Monday 23 October 2017 / 11:39 AM

HANGERS & CLANGERS: AFL ROUND 5

TRISTAN LAVALETTE reveals his likes and dislikes from Round 5 of the AFL.

HANGERS

Hawthorn’s Champs Stand Up

Hawthorn has endured a miserable season. They have become a punchline-copping, long-held mockery from envious rivals. Their iron clenched fist on the league is over; the champs have been knocked out.

After four dreadful losses essentially ended their finals hopes, the Hawks are almost certain to use the rest of the season as a rebuild in a desperate bid to quickly climb back to relevance. However, there are going to be moments when they show flashes of their old brilliance.

On Sunday, against a hapless West Coast, the Hawks utterly dominated in the same ruthless manner that marked their dominance over the past decade. Rewinding the clock were their veteran superstars – namely Cyril Rioli, Jarryd Roughead and Luke Hodge.

Rioli shrugged off a poor start to the season with a scintillating display highlighted by trademark ferociousness and nifty tricks to kick-start Hawthorn’s revival. Former captain Hodge continually outmuscled a meek Eagles outfit, while Roughead, his successor, memorably kicked his 500th career goal to cap off his first win as skipper.

For one day, anyway, Hawthorn enjoyed a renaissance.

Buddy’s Milestone

Similarly to their powerhouse comrades, Sydney are surprisingly mired in the mud languishing at the bottom without a win. Amid the doom and gloom, the Swans had a rare highlight on Saturday against GWS when Buddy Franklin bagged his 800th career goal.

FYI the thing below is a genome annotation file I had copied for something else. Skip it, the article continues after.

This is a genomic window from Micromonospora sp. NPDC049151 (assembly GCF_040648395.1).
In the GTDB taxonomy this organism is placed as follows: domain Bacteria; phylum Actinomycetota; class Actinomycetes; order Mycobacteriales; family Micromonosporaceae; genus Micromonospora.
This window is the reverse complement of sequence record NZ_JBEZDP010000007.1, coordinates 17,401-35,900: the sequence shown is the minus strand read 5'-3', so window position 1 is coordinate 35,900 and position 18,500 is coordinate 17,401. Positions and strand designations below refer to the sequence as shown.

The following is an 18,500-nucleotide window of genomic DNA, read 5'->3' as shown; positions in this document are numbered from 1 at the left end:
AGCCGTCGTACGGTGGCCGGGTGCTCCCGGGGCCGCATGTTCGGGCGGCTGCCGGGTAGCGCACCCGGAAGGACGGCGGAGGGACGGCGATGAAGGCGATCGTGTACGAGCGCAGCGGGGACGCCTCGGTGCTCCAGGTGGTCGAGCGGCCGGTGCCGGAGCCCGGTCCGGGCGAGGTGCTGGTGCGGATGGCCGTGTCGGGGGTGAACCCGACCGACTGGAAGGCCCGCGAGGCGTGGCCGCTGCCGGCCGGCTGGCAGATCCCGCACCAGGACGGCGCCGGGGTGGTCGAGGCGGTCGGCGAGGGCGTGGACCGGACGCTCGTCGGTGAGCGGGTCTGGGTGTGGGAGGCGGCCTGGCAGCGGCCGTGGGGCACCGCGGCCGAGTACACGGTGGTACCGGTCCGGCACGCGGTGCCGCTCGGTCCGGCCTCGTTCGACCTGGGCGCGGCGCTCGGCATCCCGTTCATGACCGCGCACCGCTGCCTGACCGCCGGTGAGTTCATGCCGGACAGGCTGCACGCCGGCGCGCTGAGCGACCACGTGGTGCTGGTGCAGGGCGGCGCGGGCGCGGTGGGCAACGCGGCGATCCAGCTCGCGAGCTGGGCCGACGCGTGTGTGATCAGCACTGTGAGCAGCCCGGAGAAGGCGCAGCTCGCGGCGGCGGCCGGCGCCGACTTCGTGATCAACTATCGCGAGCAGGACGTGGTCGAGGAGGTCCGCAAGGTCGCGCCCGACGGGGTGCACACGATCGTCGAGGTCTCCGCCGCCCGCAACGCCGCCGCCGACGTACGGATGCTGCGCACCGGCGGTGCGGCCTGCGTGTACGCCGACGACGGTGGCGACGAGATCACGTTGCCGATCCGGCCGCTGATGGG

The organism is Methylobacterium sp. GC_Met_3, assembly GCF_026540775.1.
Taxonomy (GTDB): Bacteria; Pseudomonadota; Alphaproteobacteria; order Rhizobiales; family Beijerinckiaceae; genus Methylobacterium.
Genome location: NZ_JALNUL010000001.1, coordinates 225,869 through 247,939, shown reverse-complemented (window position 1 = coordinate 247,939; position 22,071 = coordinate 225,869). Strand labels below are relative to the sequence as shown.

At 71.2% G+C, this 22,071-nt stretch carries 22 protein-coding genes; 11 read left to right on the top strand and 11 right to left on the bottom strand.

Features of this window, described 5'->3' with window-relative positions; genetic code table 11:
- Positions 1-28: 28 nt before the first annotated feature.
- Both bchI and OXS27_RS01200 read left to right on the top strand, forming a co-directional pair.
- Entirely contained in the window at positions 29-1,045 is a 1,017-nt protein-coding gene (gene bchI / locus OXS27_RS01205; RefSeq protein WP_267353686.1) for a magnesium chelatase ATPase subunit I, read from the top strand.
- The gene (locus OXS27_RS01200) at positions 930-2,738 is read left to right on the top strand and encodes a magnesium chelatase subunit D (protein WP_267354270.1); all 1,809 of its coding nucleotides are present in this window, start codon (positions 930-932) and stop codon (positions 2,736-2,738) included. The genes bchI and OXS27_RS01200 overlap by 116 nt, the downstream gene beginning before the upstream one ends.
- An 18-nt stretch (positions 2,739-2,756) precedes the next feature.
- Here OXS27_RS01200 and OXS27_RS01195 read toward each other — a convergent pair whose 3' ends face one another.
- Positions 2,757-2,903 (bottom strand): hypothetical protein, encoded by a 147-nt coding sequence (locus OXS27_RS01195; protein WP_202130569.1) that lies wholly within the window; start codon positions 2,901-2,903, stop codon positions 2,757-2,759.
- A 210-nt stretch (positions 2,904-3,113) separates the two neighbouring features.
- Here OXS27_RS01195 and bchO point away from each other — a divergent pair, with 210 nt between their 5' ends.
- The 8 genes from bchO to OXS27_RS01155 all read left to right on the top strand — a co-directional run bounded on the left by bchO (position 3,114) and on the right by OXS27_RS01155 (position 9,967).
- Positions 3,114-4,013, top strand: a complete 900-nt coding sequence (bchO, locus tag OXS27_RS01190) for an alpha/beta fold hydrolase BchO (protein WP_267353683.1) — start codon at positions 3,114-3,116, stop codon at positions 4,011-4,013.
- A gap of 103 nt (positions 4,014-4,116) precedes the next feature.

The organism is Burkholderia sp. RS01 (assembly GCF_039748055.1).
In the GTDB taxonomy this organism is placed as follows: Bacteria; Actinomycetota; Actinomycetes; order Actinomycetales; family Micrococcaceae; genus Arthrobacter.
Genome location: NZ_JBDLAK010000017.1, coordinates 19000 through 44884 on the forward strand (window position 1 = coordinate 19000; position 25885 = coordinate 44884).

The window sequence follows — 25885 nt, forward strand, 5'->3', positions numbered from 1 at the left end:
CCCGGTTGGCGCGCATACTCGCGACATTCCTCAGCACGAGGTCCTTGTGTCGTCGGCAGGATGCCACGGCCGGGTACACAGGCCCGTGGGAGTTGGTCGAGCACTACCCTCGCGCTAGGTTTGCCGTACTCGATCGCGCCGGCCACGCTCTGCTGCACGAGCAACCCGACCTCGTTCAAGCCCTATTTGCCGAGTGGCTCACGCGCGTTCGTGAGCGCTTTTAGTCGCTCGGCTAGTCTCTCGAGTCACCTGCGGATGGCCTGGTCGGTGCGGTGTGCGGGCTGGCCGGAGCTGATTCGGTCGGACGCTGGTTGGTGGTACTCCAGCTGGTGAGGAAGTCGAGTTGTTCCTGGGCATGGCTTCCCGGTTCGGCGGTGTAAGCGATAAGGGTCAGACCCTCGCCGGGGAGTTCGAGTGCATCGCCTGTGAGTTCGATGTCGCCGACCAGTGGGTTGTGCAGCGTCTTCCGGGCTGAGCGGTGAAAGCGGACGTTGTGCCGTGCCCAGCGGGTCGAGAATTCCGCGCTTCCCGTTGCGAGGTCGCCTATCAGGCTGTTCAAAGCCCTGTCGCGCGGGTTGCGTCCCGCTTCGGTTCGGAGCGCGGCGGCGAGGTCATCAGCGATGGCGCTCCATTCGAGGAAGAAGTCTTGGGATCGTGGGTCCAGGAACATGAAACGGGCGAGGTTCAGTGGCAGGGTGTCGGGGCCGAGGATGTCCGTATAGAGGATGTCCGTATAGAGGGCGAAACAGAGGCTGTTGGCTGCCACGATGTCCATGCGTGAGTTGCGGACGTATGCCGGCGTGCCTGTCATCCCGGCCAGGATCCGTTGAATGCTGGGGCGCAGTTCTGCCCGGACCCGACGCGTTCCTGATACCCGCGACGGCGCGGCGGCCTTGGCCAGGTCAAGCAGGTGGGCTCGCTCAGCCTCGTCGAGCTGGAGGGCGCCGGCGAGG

In an era where teams favour a healthy spread of goalkickers, Franklin is a throwback to a bygone age where power forwards routinely dominated the scoreboard. Franklin has been a genuine drawcard and one of the most beguiling players ever; he’s in the rarefied realm of being able to change a match’s course through an act of brilliance.

In terms of most breathtaking players I’ve watched in person since I started following AFL 25 years ago, Franklin is on the shortlist along with Chris Judd and the Abletts (hint, not Nathan Ablett). Despite being contracted for an eternity – 2022! – no one should take Franklin’s greatness for granted.

Anzac Day

Despite some of the inevitable cringeworthy comparisons between war and football, the Anzac Day match between Collingwood and Essendon has become the most hallowed fixture in the AFL calendar bar the Grand Final.

It is always chilling hearing the Last Post played amid silence at an almost full MCG. There is a swirl of goodwill in the air, a rarity in sport contests where everyone – players, coaches and most definitely fans – takes themselves too seriously.

There have been many classic Anzac Day matches – but make no mistake, Tuesday’s match wasn’t was one of them. Clearly, both teams look middling; Collingwood might even be one of the dregs. Although at a respectable 3-2, the Bombers have the launching pad for a finals push in what has thus far been an admirable comeback season for the rejuvenated club.

CLANGERS

West Coast’s Struggles  

The Eagles were once again thrashed at the MCG, pathetically losing to last-placed Hawthorn. West Coast’s ineptness at the home of football has made them the butt of rehashed jokes on social media.